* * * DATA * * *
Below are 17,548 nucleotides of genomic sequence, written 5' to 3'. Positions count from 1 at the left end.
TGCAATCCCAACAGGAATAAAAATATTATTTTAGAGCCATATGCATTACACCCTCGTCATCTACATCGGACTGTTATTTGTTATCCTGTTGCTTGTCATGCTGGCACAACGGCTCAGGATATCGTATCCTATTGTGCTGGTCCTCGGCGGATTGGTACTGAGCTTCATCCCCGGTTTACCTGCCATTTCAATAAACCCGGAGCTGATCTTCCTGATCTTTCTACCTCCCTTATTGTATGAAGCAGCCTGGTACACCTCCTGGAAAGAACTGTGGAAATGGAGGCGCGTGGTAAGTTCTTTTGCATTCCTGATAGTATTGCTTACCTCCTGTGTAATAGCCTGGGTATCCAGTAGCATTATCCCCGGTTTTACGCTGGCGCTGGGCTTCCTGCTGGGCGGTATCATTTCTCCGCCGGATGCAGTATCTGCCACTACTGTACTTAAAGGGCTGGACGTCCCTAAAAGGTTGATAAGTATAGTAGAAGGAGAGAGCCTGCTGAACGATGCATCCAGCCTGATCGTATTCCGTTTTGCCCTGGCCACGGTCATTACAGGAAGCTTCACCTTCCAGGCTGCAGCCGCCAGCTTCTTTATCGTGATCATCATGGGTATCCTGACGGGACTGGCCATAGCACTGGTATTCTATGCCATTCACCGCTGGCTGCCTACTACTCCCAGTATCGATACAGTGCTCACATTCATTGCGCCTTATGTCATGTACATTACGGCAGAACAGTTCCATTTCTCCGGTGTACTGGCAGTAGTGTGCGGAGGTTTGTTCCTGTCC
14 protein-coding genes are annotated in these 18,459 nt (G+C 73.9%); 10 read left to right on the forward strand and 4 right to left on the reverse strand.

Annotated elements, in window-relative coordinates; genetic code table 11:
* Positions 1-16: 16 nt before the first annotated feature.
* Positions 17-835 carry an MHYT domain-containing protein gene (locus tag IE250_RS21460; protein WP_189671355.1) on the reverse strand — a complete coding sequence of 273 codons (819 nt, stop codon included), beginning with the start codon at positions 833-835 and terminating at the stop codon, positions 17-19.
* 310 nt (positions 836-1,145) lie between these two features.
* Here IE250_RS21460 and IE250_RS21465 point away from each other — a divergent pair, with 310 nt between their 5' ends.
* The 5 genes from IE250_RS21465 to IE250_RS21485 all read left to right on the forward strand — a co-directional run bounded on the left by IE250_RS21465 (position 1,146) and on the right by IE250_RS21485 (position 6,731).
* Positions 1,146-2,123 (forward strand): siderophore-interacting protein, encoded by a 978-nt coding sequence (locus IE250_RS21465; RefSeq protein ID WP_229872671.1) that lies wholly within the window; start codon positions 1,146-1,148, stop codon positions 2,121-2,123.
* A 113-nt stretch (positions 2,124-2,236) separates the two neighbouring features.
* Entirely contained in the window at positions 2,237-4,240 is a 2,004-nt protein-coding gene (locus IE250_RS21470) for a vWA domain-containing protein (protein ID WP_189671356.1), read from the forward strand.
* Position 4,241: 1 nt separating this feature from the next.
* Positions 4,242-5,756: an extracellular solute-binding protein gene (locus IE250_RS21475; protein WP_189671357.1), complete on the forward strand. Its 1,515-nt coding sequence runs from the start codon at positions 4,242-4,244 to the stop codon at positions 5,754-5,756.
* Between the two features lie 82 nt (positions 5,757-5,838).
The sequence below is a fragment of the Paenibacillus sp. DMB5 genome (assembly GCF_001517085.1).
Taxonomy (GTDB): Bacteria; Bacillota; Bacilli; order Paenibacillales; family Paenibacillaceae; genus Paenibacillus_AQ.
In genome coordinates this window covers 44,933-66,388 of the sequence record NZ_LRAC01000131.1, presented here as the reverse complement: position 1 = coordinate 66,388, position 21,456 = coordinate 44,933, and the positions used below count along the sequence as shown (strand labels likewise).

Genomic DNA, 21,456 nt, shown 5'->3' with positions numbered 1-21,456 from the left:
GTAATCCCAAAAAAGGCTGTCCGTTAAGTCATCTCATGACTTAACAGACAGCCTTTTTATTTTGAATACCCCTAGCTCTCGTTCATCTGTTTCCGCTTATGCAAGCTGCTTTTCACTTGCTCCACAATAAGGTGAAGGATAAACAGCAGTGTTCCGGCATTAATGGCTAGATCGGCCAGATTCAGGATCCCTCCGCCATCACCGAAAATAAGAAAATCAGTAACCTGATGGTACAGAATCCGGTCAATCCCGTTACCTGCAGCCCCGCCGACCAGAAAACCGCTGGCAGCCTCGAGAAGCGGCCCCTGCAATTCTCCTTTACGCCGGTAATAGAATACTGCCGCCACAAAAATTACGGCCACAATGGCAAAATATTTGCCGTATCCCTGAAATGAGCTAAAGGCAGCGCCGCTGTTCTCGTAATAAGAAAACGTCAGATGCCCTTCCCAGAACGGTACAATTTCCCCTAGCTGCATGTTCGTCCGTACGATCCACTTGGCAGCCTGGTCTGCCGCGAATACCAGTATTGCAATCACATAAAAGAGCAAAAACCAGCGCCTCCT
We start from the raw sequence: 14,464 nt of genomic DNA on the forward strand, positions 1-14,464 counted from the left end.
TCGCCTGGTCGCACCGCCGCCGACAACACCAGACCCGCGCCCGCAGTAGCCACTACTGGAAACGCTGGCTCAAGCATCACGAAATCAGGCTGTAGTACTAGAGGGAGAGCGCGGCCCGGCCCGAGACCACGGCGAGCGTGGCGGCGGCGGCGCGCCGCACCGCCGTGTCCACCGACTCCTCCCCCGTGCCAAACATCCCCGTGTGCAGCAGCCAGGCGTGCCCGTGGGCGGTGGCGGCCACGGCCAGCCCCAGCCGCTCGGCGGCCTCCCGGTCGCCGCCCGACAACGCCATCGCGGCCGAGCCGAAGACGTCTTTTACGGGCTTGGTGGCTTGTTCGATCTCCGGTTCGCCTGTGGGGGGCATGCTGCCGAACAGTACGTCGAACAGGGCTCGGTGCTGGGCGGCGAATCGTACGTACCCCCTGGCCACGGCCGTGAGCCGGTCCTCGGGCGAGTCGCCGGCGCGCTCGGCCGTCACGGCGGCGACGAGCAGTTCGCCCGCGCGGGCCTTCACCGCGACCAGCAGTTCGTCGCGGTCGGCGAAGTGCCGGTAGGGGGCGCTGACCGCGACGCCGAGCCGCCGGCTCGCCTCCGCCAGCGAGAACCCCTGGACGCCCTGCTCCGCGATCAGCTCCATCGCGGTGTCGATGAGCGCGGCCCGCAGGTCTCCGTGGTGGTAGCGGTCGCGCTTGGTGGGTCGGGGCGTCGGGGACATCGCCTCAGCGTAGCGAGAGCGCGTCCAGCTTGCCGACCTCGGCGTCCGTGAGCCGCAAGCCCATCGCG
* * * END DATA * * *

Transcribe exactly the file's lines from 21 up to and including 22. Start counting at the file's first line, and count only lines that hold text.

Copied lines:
We start from the raw sequence: 14,464 nt of genomic DNA on the forward strand, positions 1-14,464 counted from the left end.
TCGCCTGGTCGCACCGCCGCCGACAACACCAGACCCGCGCCCGCAGTAGCCACTACTGGAAACGCTGGCTCAAGCATCACGAAATCAGGCTGTAGTACTAGAGGGAGAGCGCGGCCCGGCCCGAGACCACGGCGAGCGTGGCGGCGGCGGCGCGCCGCACCGCCGTGTCCACCGACTCCTCCCCCGTGCCAAACATCCCCGTGTGCAGCAGCCAGGCGTGCCCGTGGGCGGTGGCGGCCACGGCCAGCCCCAGCCGCTCGGCGGCCTCCCGGTCGCCGCCCGACAACGCCATCGCGGCCGAGCCGAAGACGTCTTTTACGGGCTTGGTGGCTTGTTCGATCTCCGGTTCGCCTGTGGGGGGCATGCTGCCGAACAGTACGTCGAACAGGGCTCGGTGCTGGGCGGCGAATCGTACGTACCCCCTGGCCACGGCCGTGAGCCGGTCCTCGGGCGAGTCGCCGGCGCGCTCGGCCGTCACGGCGGCGACGAGCAGTTCGCCCGCGCGGGCCTTCACCGCGACCAGCAGTTCGTCGCGGTCGGCGAAGTGCCGGTAGGGGGCGCTGACCGCGACGCCGAGCCGCCGGCTCGCCTCCGCCAGCGAGAACCCCTGGACGCCCTGCTCCGCGATCAGCTCCATCGCGGTGTCGATGAGCGCGGCCCGCAGGTCTCCGTGGTGGTAGCGGTCGCGCTTGGTGGGTCGGGGCGTCGGGGACATCGCCTCAGCGTAGCGAGAGCGCGTCCAGCTTGCCGACCTCGGCGTCCGTGAGCCGCAAGCCCATCGCG